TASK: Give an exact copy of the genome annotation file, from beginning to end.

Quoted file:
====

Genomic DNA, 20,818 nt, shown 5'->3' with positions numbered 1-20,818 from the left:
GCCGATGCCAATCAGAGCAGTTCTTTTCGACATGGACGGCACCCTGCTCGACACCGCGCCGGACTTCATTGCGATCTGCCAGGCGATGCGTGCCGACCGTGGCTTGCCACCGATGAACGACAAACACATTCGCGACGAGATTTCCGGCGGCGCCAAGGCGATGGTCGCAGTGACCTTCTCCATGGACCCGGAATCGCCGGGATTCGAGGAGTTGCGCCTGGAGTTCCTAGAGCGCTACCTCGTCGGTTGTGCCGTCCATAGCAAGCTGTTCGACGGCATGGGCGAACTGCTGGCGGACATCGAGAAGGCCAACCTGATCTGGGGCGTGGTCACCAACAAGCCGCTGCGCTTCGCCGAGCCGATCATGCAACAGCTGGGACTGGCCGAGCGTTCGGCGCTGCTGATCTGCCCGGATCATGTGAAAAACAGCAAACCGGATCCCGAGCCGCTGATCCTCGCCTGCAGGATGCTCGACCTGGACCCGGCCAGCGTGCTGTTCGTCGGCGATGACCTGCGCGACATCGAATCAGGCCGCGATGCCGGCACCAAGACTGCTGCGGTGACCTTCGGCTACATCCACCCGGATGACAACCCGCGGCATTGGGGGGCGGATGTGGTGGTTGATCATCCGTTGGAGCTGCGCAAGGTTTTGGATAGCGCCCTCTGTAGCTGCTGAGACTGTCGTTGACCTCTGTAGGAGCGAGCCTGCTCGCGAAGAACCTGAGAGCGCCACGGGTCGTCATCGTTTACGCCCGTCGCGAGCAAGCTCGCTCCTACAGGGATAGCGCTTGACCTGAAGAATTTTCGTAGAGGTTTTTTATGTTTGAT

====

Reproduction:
Genomic DNA, 20,818 nt, shown 5'->3' with positions numbered 1-20,818 from the left:
GCCGATGCCAATCAGAGCAGTTCTTTTCGACATGGACGGCACCCTGCTCGACACCGCGCCGGACTTCATTGCGATCTGCCAGGCGATGCGTGCCGACCGTGGCTTGCCACCGATGAACGACAAACACATTCGCGACGAGATTTCCGGCGGCGCCAAGGCGATGGTCGCAGTGACCTTCTCCATGGACCCGGAATCGCCGGGATTCGAGGAGTTGCGCCTGGAGTTCCTAGAGCGCTACCTCGTCGGTTGTGCCGTCCATAGCAAGCTGTTCGACGGCATGGGCGAACTGCTGGCGGACATCGAGAAGGCCAACCTGATCTGGGGCGTGGTCACCAACAAGCCGCTGCGCTTCGCCGAGCCGATCATGCAACAGCTGGGACTGGCCGAGCGTTCGGCGCTGCTGATCTGCCCGGATCATGTGAAAAACAGCAAACCGGATCCCGAGCCGCTGATCCTCGCCTGCAGGATGCTCGACCTGGACCCGGCCAGCGTGCTGTTCGTCGGCGATGACCTGCGCGACATCGAATCAGGCCGCGATGCCGGCACCAAGACTGCTGCGGTGACCTTCGGCTACATCCACCCGGATGACAACCCGCGGCATTGGGGGGCGGATGTGGTGGTTGATCATCCGTTGGAGCTGCGCAAGGTTTTGGATAGCGCCCTCTGTAGCTGCTGAGACTGTCGTTGACCTCTGTAGGAGCGAGCCTGCTCGCGAAGAACCTGAGAGCGCCACGGGTCGTCATCGTTTACGCCCGTCGCGAGCAAGCTCGCTCCTACAGGGATAGCGCTTGACCTGAAGAATTTTCGTAGAGGTTTTTTATGTTTGAT